A Love Story: Your Tech and You

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A Love Story: Your Tech & You

All love stories have strife.

Harry and Sally took 12 years after their first meeting to fall in love. Elizabeth Bennet and Mr. Darcy had to overcome their initial biases to end up together – unlearning their pride and prejudice. And, star-crossed lovers Romeo and Juliet risked it all despite some major family grievances.

This magical feeling doesn’t just happen at first sight. It takes a little extra effort to set the conditions for stoking heartfelt fondness and gushy goodness.

Perhaps the same can be said for inanimate objects – like your devices! Keep the sweet stream of love flowing with a fully optimized Wi-Fi network for your technology equipment.

7 Ways to Fall in Love with Your Connected Life

Stream love your way – starting with your devices! Live happily ever after with your home technology. Here’s our advice.

Break up with old devices.

Outdated devices cannot reach the same internet speed as newer technology. Plus, having old technology connected to Wi-Fi slows down your speeds on all devices – including newer laptops and phones. Cut ties with devices of the past. A good rule of thumb is to update your tech every three to four years.1

Release the past and delete unused apps.

There’s a pretty good chance you have far more apps than you need. Deleting unused apps makes your phone – or connected TV – perform better, navigate more easily and improves reliability overall. Old apps that no longer update can bear serious security flaws. Say ‘so long’ to apps taking up too much unnecessary storage and mental space.

Give your equipment room to breathe.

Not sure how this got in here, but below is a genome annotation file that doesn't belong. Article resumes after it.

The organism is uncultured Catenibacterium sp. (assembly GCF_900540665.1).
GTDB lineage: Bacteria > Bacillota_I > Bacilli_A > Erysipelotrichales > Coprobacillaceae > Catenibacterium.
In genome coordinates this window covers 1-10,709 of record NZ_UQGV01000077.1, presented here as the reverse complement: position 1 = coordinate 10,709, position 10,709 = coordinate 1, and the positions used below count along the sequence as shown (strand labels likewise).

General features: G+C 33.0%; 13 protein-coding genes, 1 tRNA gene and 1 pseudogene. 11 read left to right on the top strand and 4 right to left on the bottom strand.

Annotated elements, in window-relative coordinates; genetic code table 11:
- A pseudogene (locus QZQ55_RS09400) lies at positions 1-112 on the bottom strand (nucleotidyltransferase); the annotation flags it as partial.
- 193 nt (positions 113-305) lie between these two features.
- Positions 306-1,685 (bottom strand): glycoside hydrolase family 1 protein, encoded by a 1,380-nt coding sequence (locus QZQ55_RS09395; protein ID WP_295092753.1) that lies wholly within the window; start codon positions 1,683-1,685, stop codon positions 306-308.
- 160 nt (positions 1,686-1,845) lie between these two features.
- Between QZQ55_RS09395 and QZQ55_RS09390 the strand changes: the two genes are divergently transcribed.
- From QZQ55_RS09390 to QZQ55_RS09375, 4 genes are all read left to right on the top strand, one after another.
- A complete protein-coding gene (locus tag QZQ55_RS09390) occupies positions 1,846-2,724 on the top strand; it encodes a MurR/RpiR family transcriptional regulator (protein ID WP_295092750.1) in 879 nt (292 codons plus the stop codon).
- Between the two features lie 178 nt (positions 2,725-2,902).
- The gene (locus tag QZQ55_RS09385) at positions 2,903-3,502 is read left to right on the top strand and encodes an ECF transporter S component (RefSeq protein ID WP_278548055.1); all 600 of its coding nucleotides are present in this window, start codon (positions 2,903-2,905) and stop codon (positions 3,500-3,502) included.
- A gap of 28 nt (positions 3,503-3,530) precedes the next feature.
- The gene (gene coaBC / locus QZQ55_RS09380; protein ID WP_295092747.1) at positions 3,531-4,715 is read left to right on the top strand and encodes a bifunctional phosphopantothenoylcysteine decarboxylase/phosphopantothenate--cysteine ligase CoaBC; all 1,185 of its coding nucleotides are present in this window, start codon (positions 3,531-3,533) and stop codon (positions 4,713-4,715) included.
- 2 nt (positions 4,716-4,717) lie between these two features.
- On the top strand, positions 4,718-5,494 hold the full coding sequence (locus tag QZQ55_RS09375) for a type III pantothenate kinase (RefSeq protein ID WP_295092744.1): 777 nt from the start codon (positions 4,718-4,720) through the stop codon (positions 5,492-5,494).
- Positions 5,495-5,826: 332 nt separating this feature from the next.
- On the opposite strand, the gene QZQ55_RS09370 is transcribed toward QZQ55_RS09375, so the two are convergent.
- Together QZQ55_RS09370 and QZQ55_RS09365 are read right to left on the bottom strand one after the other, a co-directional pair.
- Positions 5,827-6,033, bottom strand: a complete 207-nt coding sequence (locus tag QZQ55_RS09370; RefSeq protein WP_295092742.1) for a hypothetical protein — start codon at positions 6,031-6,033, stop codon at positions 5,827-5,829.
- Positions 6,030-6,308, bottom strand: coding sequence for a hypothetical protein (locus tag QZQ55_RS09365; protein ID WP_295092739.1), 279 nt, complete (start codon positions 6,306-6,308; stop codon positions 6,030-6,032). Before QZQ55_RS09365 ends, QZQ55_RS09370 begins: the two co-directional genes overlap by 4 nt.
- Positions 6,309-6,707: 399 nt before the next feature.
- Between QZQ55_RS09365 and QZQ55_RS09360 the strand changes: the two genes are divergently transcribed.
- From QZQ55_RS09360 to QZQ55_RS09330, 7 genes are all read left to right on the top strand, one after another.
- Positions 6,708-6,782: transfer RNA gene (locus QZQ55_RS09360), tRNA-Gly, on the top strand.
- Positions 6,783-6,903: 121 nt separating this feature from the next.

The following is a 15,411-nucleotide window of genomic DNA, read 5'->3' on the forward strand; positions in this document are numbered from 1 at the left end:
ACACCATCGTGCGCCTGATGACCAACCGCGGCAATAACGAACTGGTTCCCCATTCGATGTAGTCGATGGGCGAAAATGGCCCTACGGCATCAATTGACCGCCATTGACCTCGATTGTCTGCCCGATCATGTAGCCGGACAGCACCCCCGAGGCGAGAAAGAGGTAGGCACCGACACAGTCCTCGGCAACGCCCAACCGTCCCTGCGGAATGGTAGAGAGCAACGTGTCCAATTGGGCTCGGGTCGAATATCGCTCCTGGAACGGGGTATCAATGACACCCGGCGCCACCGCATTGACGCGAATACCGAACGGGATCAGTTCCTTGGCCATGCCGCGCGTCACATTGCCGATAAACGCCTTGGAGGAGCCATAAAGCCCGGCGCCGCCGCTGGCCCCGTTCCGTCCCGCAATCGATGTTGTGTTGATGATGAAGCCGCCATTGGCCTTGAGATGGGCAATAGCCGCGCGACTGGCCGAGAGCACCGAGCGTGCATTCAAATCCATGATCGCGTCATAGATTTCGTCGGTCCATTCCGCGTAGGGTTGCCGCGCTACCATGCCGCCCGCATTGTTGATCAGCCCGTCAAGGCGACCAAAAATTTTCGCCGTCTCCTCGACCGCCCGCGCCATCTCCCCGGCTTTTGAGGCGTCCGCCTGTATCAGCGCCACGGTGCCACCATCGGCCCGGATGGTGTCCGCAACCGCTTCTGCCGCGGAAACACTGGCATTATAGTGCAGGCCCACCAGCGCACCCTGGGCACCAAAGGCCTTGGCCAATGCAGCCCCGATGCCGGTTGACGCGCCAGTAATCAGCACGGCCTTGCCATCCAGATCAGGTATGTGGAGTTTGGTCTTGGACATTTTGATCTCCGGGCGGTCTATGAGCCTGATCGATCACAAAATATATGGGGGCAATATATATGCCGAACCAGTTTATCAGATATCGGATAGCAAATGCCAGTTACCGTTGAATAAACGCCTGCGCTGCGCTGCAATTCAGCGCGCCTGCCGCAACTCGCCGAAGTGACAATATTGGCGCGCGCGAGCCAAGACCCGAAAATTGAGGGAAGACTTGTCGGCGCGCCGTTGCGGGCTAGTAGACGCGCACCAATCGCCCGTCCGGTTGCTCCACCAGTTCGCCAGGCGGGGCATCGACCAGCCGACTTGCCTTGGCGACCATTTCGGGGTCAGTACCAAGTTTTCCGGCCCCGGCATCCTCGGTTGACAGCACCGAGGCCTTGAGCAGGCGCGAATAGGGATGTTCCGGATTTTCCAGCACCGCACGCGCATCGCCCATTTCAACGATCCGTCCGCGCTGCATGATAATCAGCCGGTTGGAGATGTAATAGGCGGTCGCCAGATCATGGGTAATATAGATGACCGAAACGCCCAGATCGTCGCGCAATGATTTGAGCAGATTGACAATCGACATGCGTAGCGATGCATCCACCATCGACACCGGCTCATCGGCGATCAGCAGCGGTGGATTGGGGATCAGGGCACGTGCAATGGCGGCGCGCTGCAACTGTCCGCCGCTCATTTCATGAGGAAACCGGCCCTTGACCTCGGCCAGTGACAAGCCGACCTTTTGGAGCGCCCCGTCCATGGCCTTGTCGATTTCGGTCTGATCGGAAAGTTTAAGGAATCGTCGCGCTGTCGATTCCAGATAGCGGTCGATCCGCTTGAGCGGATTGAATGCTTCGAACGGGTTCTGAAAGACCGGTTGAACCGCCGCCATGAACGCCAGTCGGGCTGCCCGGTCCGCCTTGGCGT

We all need space from time to time. Clear out the area surrounding your modem, optical network unit, or fixed wireless adapter in your home to optimize the delivery of your internet connection. If your modem is hidden behind a television or stuffed in a drawer, move it to a central location in the home. However, if the center of your home is in or near the kitchen, avoid this area since some appliances interfere with the signal.2 Try to keep it off the floor and make sure it’s level, too.

Reset with a reboot.

Every now and then, we need to rest and renew our hearts and minds to achieve inner peace. Devices like computers, smartphones and gaming systems could use an occasional reset, too. While there isn’t a set rule, rebooting your internet gateway, modem or router regularly (i.e., once a month) works wonders for improving your Wi-Fi signal. At the same time, restarting your devices overall will help tremendously.

Don’t split the bandwidth between too many devices.

More connected gadgets mean more competition for bandwidth – limiting the internet speed of each individual device. Devices will continue to download and upload information even while not in use, like a mobile device downloading app updates. So, turn off the Wi-Fi connection on older devices. Or check in with the manufacturer of your device to determine speed capabilities.

Put your internet speed to the test.

Are you aware of how fast your internet is? If not, you can test your online speed to measure the swiftness of the connection between a device and the Wi-Fi.3 This can help you get a clearer idea of your download speed (data sent from the internet to device) and upload speed (data going from the device to the internet).

Make an upgrade to your internet plan.

There’s plenty of love to go around for all your gadgets. The more devices you have, the more speed you need. Our internet plans come with multiple tiers of download and upload speeds for any number of devices needing to connect. To upgrade, check your address for serviceability.

We support your love story.

We’re here when you need us – and we won’t ghost you. Send us a chat, message on social media or give us a call at 1.800.888.1300.

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1 ZDNet: Office Depot Reveals Habits of US Tech Device Users Q12020
2 How-To Geek: Where to Place Your Router for the Best Wi-Fi Speeds Q32019
3 Actual internet speeds may vary depending on your computer or mobile device’s capacity, the number of devices accessing the internet at once, web traffic and whether you’re using Wi-Fi or Ethernet. Speeds may also be impacted by third-party equipment (such as your computer or router).